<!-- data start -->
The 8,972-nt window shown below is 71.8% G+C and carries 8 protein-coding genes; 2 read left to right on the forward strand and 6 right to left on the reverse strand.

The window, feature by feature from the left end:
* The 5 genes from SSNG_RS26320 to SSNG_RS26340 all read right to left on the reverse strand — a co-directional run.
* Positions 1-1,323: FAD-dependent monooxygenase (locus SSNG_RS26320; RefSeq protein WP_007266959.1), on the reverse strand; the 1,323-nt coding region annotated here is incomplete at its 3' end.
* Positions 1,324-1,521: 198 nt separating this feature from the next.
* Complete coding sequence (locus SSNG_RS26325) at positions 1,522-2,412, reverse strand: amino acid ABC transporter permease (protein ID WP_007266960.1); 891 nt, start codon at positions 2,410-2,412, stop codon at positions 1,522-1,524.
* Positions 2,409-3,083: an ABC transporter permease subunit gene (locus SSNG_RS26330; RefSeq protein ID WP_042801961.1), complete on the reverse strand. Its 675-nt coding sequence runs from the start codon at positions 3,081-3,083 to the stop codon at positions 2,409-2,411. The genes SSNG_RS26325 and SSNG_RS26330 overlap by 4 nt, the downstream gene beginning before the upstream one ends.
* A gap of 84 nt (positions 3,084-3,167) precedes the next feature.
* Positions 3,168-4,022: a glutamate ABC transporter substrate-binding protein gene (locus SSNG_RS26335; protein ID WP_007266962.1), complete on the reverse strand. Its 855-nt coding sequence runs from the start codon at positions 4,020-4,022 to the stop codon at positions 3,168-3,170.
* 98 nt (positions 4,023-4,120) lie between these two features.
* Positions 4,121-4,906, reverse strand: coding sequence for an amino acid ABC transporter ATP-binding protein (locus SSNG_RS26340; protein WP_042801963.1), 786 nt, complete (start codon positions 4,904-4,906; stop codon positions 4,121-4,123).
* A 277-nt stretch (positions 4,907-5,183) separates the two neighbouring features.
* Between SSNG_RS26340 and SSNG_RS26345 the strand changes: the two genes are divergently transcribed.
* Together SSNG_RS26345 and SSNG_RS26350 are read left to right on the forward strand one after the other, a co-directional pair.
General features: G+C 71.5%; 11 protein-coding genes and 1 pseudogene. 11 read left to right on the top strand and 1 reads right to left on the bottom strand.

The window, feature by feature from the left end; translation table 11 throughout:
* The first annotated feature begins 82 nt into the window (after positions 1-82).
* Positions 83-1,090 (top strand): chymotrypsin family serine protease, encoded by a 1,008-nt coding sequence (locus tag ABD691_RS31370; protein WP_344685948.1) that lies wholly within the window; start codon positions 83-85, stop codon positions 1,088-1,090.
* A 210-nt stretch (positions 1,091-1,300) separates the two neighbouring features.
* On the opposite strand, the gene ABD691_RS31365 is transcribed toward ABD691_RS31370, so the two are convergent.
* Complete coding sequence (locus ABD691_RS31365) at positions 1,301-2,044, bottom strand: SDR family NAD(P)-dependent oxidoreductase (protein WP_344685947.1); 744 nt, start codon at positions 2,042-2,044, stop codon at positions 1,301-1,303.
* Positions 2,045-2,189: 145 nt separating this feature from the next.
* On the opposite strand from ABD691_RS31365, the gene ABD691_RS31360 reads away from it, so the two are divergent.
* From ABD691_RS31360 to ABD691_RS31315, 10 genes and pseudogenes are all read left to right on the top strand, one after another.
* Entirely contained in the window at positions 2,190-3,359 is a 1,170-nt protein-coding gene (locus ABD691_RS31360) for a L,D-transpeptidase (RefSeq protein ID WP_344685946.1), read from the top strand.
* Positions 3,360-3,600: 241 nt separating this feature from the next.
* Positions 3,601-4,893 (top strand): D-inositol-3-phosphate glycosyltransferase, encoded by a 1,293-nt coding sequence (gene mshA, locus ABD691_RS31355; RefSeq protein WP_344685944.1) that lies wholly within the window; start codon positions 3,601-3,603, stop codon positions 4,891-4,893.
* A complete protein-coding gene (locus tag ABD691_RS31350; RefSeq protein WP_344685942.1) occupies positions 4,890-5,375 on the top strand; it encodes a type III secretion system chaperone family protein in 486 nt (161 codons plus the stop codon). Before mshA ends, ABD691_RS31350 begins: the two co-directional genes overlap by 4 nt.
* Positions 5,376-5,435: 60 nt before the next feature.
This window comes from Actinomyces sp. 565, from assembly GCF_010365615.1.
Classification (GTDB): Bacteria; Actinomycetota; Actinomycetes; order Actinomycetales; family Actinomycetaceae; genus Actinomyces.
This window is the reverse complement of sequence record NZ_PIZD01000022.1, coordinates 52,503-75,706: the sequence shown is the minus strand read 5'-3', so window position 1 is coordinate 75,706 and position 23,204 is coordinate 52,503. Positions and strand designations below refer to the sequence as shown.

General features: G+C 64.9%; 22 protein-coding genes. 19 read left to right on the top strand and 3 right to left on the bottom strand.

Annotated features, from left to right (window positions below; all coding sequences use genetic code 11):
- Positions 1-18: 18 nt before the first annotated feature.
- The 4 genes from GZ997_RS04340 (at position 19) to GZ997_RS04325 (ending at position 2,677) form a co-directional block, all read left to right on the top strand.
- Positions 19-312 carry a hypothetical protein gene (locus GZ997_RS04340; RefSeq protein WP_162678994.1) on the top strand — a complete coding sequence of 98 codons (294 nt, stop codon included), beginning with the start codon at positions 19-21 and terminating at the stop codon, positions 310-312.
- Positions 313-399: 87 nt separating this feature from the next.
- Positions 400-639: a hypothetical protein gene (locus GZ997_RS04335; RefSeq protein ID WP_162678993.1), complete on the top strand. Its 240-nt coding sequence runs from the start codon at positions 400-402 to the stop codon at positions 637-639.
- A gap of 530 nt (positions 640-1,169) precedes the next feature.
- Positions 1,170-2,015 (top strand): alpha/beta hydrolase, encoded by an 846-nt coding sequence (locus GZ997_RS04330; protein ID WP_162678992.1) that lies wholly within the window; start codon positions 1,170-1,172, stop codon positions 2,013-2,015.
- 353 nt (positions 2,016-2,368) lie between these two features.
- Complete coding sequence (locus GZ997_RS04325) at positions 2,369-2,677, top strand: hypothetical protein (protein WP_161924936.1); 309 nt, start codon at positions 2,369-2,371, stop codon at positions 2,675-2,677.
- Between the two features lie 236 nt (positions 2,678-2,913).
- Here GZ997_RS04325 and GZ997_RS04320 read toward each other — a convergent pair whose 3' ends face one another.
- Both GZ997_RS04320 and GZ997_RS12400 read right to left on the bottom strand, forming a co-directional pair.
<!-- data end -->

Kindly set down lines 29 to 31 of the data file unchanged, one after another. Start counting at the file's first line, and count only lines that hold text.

* Positions 5,376-5,435: 60 nt before the next feature.
This window comes from Actinomyces sp. 565, from assembly GCF_010365615.1.
Classification (GTDB): Bacteria; Actinomycetota; Actinomycetes; order Actinomycetales; family Actinomycetaceae; genus Actinomyces.